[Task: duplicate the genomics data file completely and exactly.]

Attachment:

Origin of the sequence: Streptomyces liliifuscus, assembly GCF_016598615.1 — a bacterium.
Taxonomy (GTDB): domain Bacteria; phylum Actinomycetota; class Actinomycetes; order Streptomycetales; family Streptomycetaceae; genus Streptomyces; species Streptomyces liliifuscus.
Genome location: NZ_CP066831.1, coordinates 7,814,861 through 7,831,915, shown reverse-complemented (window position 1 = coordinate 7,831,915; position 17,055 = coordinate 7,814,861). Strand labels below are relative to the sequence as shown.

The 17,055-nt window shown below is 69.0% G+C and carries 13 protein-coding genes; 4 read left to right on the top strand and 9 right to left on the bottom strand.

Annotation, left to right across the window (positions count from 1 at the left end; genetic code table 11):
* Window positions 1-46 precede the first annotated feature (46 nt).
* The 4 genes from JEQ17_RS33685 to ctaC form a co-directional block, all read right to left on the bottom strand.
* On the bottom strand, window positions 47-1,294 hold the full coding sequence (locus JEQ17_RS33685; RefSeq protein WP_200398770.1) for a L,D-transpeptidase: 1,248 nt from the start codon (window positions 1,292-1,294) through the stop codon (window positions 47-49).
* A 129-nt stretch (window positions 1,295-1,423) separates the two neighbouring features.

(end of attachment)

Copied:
Origin of the sequence: Streptomyces liliifuscus, assembly GCF_016598615.1 — a bacterium.
Taxonomy (GTDB): domain Bacteria; phylum Actinomycetota; class Actinomycetes; order Streptomycetales; family Streptomycetaceae; genus Streptomyces; species Streptomyces liliifuscus.
Genome location: NZ_CP066831.1, coordinates 7,814,861 through 7,831,915, shown reverse-complemented (window position 1 = coordinate 7,831,915; position 17,055 = coordinate 7,814,861). Strand labels below are relative to the sequence as shown.

The 17,055-nt window shown below is 69.0% G+C and carries 13 protein-coding genes; 4 read left to right on the top strand and 9 right to left on the bottom strand.

Annotation, left to right across the window (positions count from 1 at the left end; genetic code table 11):
* Window positions 1-46 precede the first annotated feature (46 nt).
* The 4 genes from JEQ17_RS33685 to ctaC form a co-directional block, all read right to left on the bottom strand.
* On the bottom strand, window positions 47-1,294 hold the full coding sequence (locus JEQ17_RS33685; RefSeq protein WP_200398770.1) for a L,D-transpeptidase: 1,248 nt from the start codon (window positions 1,292-1,294) through the stop codon (window positions 47-49).
* A 129-nt stretch (window positions 1,295-1,423) separates the two neighbouring features.